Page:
Research concerning the forest owners’ behaviour plays an important role in the evaluation of the effectiveness of forest policy on small woodlots. This is because the effects of forest policy measures on forestry are indirect and channelled through the behaviour of a forest owner. In this paper some basic concepts and methodological problems of forest owner studies are discussed. First, the concepts ’forest owner’ and ’forestry behaviour’ are defined on the basis of general sociological term, social role. Second, the problem of explanation and the selection of the explanatory model in forest owner studies is discussed. In this connection the heuristic nature of the selection of the explanatory model is underlined. It is pointed out that the proper explanatory mode in forest owner studies is decisively dependent on the objectives of the study or on the kind of information that will be obtained by the study. In such studies that intend to serve the planning and implementation of forest policy, it seems necessary to aim at causal explanations, and to analyse the general determinants and factors that can be manipulated in forest owners’ behaviour.
To what extend can the services of forestry fulfil the needs of a nation? The answer depends not only on the natural resources or the stage of development of a country and its forestry, but also on its base of knowledge and know-how. The question is how to maximize the knowledge of forests and its role in human life, how to analyse this knowledge and in due course forward the result to the decision makers.
As an organic part of economy and culture, forest policy must incorporate a balanced and up-to-date program of education which will cover the needs of all forest-based services to the public. This program ought to guarantee a sufficient number of qualified professionals, technicians and workers who for their part should share their knowledge and especially field experiences for the development of the nation’s forest policy.
The forest management must be turned into a profession that will have its permanent role in the general planning of the nation’s economy and welfare. Depending on the structure of the country’s administration, there are different ways to make the professional voice heard by the responsible politicians. In any case a close and continual discussion and cooperation between politicians and professionals will be essential. Discussions must take place in the early phases of the planning in order to minimize erroneous planning caused by eventual lack of factual knowledge among the politicians. Information must be given in clear and uncomplicated terms, understood also by the public which must be well informed about the aims and duties of the professionals as well.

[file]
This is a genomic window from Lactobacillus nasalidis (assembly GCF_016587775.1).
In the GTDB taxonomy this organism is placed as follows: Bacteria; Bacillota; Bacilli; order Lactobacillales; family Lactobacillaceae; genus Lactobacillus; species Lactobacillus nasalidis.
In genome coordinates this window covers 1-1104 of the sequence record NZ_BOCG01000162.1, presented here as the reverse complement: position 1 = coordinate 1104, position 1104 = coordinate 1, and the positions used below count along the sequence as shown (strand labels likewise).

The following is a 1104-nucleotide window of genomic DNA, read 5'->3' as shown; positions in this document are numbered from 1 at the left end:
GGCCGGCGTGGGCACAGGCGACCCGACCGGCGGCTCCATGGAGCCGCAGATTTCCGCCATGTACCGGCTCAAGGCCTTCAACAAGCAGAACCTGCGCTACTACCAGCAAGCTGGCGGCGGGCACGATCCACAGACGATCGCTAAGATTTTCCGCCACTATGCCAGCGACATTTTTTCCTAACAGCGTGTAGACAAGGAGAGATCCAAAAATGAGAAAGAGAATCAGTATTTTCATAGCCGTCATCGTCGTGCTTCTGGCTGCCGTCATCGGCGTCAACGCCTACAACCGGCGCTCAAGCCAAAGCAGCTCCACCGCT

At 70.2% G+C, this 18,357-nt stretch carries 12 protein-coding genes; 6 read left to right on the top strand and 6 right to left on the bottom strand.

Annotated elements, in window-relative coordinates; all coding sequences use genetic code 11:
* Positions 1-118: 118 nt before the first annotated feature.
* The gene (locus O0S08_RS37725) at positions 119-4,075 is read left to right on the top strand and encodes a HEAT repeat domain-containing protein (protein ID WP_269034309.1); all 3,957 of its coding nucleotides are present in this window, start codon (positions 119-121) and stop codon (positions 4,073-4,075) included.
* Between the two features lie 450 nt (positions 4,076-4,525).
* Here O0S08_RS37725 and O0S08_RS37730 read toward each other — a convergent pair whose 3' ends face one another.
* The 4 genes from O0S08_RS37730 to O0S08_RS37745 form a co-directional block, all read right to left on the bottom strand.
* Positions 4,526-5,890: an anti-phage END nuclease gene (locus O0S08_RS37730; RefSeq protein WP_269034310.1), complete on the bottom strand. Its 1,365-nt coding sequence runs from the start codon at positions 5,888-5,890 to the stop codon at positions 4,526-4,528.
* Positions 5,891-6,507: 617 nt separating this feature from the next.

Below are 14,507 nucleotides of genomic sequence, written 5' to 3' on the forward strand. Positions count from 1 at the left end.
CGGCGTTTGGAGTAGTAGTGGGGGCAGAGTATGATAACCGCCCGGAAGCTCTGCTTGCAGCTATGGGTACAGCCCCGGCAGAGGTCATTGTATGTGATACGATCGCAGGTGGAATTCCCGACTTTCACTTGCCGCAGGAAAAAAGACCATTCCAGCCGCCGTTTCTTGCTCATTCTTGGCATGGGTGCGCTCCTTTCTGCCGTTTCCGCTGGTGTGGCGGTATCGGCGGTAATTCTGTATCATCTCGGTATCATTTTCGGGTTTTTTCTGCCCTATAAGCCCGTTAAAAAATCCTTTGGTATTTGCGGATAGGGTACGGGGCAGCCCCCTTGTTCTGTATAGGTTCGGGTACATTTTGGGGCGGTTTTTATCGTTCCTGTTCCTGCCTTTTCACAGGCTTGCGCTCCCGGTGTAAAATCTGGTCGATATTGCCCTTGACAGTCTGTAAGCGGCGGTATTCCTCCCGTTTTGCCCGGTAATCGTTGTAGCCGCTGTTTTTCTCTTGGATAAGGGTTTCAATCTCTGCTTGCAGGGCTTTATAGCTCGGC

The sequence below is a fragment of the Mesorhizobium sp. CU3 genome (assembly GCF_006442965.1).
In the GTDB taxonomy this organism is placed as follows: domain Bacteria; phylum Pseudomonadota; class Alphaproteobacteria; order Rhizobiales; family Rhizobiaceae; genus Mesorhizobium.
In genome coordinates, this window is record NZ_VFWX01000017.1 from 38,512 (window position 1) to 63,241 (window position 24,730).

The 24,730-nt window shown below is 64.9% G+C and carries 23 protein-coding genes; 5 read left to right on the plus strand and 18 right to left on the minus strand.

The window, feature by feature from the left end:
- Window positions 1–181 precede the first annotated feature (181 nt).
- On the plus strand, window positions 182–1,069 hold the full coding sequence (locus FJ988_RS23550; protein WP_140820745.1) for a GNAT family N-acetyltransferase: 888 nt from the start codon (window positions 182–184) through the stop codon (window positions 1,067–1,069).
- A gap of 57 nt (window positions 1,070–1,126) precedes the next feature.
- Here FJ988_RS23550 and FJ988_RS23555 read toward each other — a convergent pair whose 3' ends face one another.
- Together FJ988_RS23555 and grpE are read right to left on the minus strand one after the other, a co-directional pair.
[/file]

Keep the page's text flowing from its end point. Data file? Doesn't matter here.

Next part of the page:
The PDF includes a summary in Finnish.
The part played by research work in guiding the management and utilization of Lapland’s forests is examined in this publication. The review has been written to mark the 70th anniversary of the Finnish Forestry Society (now the Finnish Society of Forest Science).
The climate in Lapland is very severe and, owing to the lack of experience abroad, forestry has been forced to follow the guidelines set by domestic research activity in Finland. Research work was very active in Lapland the 1910’s, 1920’s and 1950’s, and the main outlines for forestry utilisation were soon established. In the 1950’s, there was a strong trend prevailing to develop forestry, with the result that a change took place in favour of clear-cutting. The cool climate period in the 1960’s caused considerable damage to young plantations. In order to find means to rectifying the situation and to devise new guidelines for forest management, The Finnish Forest Research Institute established a number of research stations in Lapland.
Research activity has had a pronounced effect on the management and utilization of forests in Lapland. Present-day problems have been caused more by the international situation than by difficulties in the management of forests in Lapland.
The PDF includes a summary in English.
The paper introduces the science policy agenda of the Finnish Society of Forest Science that defines the role of the society and the principals that are required from research work.
The paper deals with the methodological problems concerning policy planning and evaluation in small woodlands. A methodological approach to effectiveness of forest policy measures calls, according to the author, for using a frame of reference formed by general economic theory and models of forest owners’ behaviour. Thus, it is important for the selection of forest policy means, and for evaluating the likely effects of a policy, to know the behaviour of the decision makers being influenced. The use of models of forest owners’ behaviour in planning forest policy is motivated by the fact that measures must often affect the woodlot through the owners’ decision making.
The PDF includes a summary in English.
The agricultural committee appointed by the Finnish Government in 1958 pointed out a problem that the rural population needed to be ensured employment and earnings from forestry. A forestry study group was called to investigate the effects of forest improvement on employment and income, on four fields: a) forest drainage, b) afforestation, c) thinning of young stands, and d) construction of forest roads. Items a, b and c increase output, and d creates outlets for timber and increases stumpage value.